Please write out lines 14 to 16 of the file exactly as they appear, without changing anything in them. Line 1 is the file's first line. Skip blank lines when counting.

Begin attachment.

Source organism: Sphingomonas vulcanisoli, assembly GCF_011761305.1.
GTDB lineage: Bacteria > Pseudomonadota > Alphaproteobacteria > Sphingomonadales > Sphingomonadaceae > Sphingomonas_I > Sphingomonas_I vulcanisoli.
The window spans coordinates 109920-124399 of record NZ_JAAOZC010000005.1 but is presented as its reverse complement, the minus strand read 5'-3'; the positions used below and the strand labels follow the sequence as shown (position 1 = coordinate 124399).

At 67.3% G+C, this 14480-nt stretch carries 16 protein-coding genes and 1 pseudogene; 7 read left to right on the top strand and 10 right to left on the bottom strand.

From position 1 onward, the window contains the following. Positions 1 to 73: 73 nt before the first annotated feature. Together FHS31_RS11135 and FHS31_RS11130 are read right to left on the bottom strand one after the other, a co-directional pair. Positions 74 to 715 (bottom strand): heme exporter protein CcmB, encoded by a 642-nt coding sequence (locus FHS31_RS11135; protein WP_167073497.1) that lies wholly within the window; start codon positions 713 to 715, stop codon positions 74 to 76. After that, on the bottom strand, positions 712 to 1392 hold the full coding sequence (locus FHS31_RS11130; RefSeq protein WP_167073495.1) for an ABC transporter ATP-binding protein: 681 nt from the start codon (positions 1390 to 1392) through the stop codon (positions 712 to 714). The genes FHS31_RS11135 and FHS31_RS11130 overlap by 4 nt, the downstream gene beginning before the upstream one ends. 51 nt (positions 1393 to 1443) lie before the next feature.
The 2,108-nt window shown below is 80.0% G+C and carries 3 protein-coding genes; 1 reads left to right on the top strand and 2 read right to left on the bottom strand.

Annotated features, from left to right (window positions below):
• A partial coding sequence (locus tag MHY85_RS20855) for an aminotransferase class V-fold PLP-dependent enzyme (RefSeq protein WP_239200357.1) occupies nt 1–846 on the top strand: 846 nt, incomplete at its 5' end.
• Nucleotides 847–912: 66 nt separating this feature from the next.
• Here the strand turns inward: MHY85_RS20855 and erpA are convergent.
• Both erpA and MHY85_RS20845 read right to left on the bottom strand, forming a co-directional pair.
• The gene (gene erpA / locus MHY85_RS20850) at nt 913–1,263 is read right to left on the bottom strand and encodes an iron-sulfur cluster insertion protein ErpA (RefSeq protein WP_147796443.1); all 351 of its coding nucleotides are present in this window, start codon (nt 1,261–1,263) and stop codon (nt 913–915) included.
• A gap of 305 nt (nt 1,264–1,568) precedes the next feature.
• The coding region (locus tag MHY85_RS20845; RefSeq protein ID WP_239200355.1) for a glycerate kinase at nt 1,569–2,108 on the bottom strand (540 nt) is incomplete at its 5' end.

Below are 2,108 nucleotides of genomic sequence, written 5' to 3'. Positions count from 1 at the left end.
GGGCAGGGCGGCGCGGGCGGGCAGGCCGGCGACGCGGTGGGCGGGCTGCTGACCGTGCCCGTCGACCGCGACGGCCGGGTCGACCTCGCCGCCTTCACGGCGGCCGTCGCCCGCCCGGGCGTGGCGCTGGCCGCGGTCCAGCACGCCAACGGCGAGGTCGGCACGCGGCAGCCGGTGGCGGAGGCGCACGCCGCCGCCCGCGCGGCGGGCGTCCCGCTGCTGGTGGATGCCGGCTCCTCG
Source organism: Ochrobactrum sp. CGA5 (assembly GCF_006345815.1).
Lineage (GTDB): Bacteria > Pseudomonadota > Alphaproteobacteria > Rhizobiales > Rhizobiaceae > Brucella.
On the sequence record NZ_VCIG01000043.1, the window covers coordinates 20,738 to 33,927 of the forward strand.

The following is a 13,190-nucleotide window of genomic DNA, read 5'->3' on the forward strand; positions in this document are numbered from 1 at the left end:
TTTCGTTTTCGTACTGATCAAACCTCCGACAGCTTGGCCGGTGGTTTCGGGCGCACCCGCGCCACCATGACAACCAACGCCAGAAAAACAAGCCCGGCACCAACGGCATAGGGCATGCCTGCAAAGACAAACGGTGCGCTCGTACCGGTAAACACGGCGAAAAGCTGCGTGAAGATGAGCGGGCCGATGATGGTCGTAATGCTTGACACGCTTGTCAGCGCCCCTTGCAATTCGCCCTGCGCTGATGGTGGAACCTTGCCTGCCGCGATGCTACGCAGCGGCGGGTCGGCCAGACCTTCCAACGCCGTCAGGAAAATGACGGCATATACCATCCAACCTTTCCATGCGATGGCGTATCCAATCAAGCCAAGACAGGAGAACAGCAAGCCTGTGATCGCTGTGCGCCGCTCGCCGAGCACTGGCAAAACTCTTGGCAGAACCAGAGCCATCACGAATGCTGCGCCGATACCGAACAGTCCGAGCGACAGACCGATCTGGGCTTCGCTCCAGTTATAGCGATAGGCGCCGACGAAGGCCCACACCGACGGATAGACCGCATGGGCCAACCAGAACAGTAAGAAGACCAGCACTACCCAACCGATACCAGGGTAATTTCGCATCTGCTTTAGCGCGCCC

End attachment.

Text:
• The coding region (locus tag MHY85_RS20845; RefSeq protein ID WP_239200355.1) for a glycerate kinase at nt 1,569–2,108 on the bottom strand (540 nt) is incomplete at its 5' end.

Below are 2,108 nucleotides of genomic sequence, written 5' to 3'. Positions count from 1 at the left end.
GGGCAGGGCGGCGCGGGCGGGCAGGCCGGCGACGCGGTGGGCGGGCTGCTGACCGTGCCCGTCGACCGCGACGGCCGGGTCGACCTCGCCGCCTTCACGGCGGCCGTCGCCCGCCCGGGCGTGGCGCTGGCCGCGGTCCAGCACGCCAACGGCGAGGTCGGCACGCGGCAGCCGGTGGCGGAGGCGCACGCCGCCGCCCGCGCGGCGGGCGTCCCGCTGCTGGTGGATGCCGGCTCCTCG